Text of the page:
Several of the most tropical genera have no representative fossils at Navidad; and there are only single species of Cassis, Pyrula, and Sigaretus, two of Pleurotoma and two of Terebra, but none of these species are of conspicuous size. In Patagonia, there is even still less evidence in the character of the fossils, of the climate having been formerly warmer.
It is, moreover, contrasted with the Suffolk Crag by the indications it affords of an extra-European climate. Thus it contains seven species of Cypraea, some larger than any existing cowry of the Mediterranean, several species of Oliva, Ancillaria, Mitra, Terebra, Pyrula, Fasciolaria, and Conus.
Accordingly, in the marls belonging to this period at Asti, Parma, Sienna, and parts of the Tuscan and Roman territories, we observe the genera Conus, Cypraea, Strombus, Pyrula, Mitra, Fasciolaria, Sigaretus, Delphinula, Ancillaria, Oliva, Terebellum, Terebra, Perna, Plicatula, and Corbis, some characteristic of tropical seas, others represented by species more numerous or of larger size than those now proper to the Mediterranean.
Voluta triplicata, G.B. Sowerby. 5. Oliva dimidiata, G.B. Sowerby. 6. Pleurotoma discors, G.B. Sowerby. 7. Pleurotoma turbinelloides, G.B. Sowerby. 8. Fusus subreflexus, G.B. Sowerby. 9. Fusus pyruliformis, G.B. Sowerby. 10. Turritella suturalis, G.B. Sowerby. 12. Trochus laevis, G.B. Sowerby. 14. Cassis monilifer, G.B. Sowerby. 16. Pyrula distans, G.B. Sowerby. 17.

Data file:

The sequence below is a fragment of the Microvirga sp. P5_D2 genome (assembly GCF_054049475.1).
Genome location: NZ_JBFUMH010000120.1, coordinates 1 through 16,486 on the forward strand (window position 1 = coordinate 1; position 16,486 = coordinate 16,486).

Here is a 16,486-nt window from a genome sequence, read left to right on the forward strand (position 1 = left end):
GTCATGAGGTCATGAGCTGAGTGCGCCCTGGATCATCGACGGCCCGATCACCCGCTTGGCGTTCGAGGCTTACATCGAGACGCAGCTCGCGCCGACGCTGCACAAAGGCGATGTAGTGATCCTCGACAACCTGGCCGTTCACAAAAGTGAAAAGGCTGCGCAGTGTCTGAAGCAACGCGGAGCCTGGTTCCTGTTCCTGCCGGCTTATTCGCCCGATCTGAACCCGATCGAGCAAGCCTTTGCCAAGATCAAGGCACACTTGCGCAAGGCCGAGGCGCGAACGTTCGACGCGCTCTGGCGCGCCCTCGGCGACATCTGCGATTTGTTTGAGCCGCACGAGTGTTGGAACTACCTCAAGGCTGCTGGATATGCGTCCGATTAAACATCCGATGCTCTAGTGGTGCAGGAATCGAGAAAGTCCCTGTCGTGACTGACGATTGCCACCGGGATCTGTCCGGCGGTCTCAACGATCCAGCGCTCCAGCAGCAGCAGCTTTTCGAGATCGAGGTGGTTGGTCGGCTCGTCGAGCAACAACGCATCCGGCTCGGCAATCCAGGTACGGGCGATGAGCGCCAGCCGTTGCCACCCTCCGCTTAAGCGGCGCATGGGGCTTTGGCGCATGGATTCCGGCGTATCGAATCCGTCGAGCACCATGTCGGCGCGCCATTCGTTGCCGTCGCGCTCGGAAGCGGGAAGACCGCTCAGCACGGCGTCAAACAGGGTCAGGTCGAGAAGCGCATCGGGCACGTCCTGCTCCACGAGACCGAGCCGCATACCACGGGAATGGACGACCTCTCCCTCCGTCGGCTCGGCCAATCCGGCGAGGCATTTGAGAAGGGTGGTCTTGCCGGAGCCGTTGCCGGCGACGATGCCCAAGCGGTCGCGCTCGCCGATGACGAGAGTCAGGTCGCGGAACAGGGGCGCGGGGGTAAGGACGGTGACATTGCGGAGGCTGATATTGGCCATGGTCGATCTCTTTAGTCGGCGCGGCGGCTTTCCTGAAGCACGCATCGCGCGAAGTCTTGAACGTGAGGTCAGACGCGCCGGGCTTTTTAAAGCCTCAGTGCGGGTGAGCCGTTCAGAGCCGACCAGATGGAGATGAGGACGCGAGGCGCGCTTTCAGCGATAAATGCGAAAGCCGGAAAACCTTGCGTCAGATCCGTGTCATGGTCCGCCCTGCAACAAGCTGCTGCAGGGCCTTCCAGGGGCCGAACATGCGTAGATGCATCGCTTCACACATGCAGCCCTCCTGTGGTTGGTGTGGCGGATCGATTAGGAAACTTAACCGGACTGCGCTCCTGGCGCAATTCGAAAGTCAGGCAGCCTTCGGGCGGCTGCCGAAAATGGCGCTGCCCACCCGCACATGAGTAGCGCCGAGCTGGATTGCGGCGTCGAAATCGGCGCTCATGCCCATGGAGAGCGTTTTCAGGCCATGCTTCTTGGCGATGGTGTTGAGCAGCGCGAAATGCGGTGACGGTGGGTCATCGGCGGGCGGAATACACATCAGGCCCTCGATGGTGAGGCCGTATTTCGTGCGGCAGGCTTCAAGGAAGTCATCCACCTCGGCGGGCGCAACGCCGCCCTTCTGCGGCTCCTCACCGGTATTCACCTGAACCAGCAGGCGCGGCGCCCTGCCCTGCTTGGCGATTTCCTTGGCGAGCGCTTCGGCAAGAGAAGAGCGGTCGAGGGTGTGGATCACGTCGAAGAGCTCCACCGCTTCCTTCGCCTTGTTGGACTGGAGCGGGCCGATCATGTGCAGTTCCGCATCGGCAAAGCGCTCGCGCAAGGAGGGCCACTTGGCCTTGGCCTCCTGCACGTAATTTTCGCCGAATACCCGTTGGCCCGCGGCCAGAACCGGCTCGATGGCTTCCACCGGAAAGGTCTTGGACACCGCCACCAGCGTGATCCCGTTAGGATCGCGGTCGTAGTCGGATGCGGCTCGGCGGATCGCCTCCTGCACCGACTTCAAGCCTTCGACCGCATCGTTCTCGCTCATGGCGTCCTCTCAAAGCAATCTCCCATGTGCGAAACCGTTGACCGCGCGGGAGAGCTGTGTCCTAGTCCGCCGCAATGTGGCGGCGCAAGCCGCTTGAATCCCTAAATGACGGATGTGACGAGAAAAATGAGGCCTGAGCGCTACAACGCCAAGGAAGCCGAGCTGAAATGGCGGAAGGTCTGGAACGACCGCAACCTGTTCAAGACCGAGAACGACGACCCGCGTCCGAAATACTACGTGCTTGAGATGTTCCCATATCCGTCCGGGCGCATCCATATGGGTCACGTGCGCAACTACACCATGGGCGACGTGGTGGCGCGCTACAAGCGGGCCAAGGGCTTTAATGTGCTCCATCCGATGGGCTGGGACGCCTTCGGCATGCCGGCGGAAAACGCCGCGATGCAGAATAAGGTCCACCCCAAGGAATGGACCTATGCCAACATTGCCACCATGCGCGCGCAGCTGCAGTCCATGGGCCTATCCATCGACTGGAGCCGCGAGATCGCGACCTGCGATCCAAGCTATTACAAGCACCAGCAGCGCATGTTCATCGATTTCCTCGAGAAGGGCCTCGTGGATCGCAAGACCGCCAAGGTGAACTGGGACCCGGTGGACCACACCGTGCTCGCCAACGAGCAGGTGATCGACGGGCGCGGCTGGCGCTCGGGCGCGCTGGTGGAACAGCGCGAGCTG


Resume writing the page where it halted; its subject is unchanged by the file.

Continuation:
Scalaria rugulosa, G.B. Sowerby. 10. Pyrula, cast of, like P. ventricosa of Sowerby, Tank Cat. 12. Balanus varians, G.B. Sowerby. 13. Scutella, differing from the species from Nuevo Gulf.
Fusus difficilis, d'Orbigny, "Voyage, Part Pal." 5. Pyrula longirostra, d'Orbigny, "Voyage, Part Pal." 6. Pleurotoma Araucana, d'Orbigny, "Voyage, Part Pal." 7. Cardium auca, d'Orbigny, "Voyage, Part Pal." 8. Cardium acuticostatum, d'Orbigny, "Voyage, Part Pal." 9. Venus auca, d'Orbigny, "Voyage, Part Pal." 10. Mactra cecileana, d'Orbigny, "Voyage, Part Pal." 11.
Sowerby, with the Pyrula, the Venus meridionalis, the Crepidula gregaria, and the Turritella ambulacrum, and T. Patagonica. The evidence taken altogether indicates that this great tertiary formation is of considerable antiquity; but when treating of the Chilean beds, I shall have to refer again to this subject.
In like manner, it is the presence of such genera as Pyrula, Columbella, Terebra, Cassidaria, Pholadomya, Lingula, Discina, and others which give a southern aspect to the Coralline Crag shells.
No question can exist as to the tropical and marine origin of the large shells exhumed not only in the inland regions of Kentucky and Tennessee, but in the northern peninsula lying between the Ontario and Huron Lakes, or on the still remoter shores and islands of Georgian Bay, at a distance of upwards of three thousand miles from the coast of Yucatan, on the mainland, the nearest point where the Pyrula perversa is found in its native locality.